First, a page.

The Securities and Exchange Commission now officially recognizes public information sharing on corporate websites and online information sharing sites. In a landmark announcement, the SEC now allow disclosure of financial information through corporate blogs.
how companies can use their web sites to provide information to investors in compliance with the federal securities laws, particularly with respect to the Securities Exchange Act of 1934.
the release addresses antifraud issues that may arise when issuers, their officers, and employees speak on company-sponsored blogs or electronic shareholder forums. In particular, it provides guidance for companies hosting or participating in blogs or electronic shareholder forums about the applicability of the antifraud provisions to statements made by the company or by a person acting on behalf of the company. It also highlights the restrictions on a company’s ability to require investors to waive protections under the federal securities laws as a condition to entering or participating in a blog or forum.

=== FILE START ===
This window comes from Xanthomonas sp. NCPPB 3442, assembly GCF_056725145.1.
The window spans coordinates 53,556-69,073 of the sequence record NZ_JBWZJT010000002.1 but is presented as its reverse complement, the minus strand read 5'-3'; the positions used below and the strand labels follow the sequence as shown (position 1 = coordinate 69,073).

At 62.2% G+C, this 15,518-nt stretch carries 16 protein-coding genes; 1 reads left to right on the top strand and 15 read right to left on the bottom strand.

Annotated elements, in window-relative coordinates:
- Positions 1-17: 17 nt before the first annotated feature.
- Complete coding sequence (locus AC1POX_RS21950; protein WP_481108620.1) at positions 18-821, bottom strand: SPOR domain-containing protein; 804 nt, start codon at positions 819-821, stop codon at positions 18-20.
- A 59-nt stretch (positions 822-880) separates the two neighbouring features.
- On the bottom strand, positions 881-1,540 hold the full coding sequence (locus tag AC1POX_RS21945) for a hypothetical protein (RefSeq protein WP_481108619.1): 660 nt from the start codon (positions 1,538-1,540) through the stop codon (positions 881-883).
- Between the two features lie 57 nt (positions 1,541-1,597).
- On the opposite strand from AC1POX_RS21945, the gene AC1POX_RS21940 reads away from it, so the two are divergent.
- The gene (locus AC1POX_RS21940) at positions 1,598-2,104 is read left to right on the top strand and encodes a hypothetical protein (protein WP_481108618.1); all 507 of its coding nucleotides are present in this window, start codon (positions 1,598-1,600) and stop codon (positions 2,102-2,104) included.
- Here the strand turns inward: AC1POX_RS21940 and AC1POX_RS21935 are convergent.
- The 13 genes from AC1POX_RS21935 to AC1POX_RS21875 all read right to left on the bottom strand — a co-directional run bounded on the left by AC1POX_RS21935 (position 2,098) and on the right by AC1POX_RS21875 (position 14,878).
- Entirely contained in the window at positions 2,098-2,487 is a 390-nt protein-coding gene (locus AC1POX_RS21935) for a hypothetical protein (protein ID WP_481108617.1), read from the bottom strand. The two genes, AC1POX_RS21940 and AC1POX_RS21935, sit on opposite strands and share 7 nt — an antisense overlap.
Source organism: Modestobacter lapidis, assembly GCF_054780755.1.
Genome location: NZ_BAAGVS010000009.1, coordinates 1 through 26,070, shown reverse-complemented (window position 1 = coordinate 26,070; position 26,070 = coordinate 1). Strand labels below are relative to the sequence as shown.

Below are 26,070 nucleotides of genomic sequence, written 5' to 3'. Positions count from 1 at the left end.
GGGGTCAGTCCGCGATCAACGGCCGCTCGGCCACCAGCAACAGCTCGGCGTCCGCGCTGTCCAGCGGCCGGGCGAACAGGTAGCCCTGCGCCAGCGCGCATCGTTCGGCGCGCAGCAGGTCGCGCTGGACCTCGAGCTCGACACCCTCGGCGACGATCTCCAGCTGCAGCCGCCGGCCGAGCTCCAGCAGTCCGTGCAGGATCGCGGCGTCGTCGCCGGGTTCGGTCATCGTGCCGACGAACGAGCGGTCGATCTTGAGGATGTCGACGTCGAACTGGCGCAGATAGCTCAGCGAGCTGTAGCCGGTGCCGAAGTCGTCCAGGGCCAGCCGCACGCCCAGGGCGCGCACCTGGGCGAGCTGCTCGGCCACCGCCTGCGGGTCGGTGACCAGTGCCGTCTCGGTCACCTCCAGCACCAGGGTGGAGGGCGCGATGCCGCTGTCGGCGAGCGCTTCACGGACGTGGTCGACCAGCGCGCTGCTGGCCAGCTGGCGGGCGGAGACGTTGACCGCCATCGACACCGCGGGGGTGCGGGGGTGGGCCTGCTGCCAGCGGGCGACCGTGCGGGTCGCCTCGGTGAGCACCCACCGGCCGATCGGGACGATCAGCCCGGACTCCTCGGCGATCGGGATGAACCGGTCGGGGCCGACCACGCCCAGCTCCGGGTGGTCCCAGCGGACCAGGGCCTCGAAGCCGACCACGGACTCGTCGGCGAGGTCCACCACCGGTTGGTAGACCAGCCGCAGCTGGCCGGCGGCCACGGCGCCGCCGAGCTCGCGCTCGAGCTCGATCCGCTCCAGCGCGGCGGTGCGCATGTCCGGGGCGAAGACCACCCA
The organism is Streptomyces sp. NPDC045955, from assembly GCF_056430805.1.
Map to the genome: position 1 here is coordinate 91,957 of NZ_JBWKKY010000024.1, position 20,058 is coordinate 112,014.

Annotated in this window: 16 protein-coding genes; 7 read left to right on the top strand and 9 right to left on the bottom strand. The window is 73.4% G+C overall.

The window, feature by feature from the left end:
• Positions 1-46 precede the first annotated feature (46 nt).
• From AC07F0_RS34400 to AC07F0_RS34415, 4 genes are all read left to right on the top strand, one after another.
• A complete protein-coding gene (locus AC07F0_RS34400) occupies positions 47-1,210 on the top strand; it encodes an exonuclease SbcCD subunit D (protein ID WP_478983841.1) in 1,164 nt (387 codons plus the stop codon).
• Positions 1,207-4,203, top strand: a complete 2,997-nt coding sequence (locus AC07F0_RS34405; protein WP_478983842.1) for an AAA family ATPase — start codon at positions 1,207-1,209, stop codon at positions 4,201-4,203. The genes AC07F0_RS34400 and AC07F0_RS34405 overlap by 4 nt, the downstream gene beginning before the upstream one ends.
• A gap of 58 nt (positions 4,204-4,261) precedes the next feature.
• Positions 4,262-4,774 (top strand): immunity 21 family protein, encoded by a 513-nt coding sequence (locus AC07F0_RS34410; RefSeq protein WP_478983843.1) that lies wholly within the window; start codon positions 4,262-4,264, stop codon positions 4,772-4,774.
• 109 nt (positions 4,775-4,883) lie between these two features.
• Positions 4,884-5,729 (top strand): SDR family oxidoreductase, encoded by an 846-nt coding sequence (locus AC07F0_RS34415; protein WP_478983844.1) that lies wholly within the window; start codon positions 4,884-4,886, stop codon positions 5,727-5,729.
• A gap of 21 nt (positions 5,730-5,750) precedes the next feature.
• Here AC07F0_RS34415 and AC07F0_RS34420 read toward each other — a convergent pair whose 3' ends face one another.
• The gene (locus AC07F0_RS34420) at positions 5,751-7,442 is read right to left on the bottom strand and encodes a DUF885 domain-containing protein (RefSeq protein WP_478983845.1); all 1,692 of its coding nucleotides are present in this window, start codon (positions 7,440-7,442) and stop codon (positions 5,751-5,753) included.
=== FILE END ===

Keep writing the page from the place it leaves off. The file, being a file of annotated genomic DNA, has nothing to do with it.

Corporations are no longer bound to traditional media and distribution channels in order to satisfy full disclosure requirements. In the past, disclosure filings were sent through wire services which may charge over $1000 per filing, causing undue financial strain on smaller businesses and reducing the amount of company information available to the general public.
SEO’s are licking their chops in anticipation of being able to sell search engine optimization to corporations as a value added service to replace the bland, expensive, obfuscated wire releases. A good SEO will be able to create a press release that is interesting, useful and most importantly linked to.
Imagine a crafty SEO promoting disclosure requirements on a major social networking site such as Digg.com. In a huge win-win, the SEC regulations are met, the company gets huge immediate exposure, and the benefit of lots of long term backlinks.
Brian Solis wrote a book on the new SEC disclosure regulations in his Tech Crunch blog post. Hopefully most corporations will blog with streamlined information and add a bit of humor and personality to their new personal PR websites.